Oxen in a Freight Train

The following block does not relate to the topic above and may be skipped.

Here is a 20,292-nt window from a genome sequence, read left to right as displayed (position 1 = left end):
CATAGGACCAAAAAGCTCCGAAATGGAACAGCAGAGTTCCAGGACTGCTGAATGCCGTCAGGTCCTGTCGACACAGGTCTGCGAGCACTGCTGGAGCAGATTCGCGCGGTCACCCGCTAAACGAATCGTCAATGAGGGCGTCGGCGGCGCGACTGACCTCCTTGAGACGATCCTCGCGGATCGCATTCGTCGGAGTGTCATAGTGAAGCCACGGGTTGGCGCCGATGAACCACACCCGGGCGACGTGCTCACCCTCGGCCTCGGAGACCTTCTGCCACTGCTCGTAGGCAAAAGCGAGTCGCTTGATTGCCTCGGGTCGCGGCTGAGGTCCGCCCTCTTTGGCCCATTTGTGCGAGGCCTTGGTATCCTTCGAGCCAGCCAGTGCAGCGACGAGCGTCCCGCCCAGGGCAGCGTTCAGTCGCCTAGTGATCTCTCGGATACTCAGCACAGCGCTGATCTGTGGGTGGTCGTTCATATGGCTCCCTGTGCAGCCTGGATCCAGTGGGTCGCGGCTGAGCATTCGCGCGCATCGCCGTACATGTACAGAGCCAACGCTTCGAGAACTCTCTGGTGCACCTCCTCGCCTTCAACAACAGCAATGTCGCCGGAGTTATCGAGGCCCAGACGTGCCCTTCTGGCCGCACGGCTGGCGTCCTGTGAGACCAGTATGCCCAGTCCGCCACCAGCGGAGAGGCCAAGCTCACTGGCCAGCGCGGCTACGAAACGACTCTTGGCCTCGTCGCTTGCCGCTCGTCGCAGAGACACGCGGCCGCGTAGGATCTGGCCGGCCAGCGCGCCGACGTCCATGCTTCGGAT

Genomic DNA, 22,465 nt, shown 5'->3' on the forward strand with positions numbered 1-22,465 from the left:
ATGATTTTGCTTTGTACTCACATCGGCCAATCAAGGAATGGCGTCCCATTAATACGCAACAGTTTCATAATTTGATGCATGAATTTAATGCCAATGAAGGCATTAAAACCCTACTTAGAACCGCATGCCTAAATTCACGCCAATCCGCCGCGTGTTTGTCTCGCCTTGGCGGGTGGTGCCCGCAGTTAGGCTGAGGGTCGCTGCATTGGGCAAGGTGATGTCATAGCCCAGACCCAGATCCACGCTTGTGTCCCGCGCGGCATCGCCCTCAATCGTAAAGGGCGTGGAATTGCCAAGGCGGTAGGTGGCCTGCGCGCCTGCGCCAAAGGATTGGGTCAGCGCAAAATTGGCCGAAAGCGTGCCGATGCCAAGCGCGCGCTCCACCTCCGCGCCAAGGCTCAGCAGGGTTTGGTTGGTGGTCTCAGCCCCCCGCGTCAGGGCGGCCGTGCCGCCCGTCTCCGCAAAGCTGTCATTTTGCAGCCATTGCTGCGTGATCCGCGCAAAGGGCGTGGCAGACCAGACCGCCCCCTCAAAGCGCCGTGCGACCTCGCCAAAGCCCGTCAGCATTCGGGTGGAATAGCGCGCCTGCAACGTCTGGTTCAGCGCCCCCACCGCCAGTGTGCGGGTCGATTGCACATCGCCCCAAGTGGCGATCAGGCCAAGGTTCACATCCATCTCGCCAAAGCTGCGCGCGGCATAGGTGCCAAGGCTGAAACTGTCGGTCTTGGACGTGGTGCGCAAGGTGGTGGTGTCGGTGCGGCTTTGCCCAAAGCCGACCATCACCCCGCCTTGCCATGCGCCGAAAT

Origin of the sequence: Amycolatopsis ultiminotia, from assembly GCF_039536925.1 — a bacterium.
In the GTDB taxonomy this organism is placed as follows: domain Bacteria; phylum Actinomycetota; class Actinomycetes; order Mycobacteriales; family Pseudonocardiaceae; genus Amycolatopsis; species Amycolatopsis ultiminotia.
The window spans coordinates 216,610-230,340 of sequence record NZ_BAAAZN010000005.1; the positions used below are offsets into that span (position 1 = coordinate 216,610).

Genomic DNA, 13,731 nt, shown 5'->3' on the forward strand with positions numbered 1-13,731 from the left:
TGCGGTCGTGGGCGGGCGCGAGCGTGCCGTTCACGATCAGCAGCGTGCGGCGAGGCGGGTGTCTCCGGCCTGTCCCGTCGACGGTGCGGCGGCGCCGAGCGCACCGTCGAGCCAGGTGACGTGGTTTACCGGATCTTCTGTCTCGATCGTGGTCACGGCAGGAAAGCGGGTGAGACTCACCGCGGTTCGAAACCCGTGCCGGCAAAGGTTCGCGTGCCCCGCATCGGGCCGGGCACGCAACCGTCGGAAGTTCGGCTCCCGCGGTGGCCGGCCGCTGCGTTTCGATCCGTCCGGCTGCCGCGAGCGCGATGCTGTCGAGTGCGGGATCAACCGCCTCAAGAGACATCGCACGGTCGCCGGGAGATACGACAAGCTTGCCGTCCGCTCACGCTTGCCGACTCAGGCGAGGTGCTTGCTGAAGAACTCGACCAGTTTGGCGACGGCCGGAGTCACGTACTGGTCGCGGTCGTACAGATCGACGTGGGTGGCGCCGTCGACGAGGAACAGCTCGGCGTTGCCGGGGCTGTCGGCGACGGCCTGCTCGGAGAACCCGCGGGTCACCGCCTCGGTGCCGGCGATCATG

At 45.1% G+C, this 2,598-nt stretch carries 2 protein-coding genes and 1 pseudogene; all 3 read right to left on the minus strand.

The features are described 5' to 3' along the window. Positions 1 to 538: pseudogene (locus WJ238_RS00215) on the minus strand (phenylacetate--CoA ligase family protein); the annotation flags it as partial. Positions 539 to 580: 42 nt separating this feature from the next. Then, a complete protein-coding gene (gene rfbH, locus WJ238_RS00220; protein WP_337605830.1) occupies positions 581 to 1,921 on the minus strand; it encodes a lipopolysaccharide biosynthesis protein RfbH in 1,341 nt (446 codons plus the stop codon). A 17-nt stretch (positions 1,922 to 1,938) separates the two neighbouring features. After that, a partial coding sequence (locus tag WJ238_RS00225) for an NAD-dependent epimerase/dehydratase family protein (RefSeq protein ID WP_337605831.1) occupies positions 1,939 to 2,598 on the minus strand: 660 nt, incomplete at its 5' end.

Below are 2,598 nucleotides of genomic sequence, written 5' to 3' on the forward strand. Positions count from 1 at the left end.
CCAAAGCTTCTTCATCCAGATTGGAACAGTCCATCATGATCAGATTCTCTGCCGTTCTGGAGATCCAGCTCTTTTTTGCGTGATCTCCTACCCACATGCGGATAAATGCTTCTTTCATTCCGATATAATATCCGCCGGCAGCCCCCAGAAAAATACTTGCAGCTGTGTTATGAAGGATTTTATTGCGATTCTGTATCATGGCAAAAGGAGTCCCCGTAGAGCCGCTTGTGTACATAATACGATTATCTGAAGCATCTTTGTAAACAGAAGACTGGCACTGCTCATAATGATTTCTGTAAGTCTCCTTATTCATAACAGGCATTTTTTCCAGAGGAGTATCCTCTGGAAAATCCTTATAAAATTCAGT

“We aimed to get two good Missouri oxen for wheelers and leaders, size being required for the former and intelligence for the latter. The next grade were the ‘pointers,’ which were hooked next the tongue. Between these and the leaders were the ‘swing,’ composed of the ‘scallawags’ —the weak, lazy and unbroken. To show how few stood the twelve hundred miles journey, I will state that but two of my twelve got through, the rest having died or given out from time to time. They were replaced by others from returning trains, or by the best in what we called our ” calf yard,” or loose cattle. This was a corruption of the Spanish word caballada, although the ‘Pikers’ did not know it, and, in fact, did not bother themselves about its origin, as ” calf yard ” seemed the natural term for a troop of oxen.”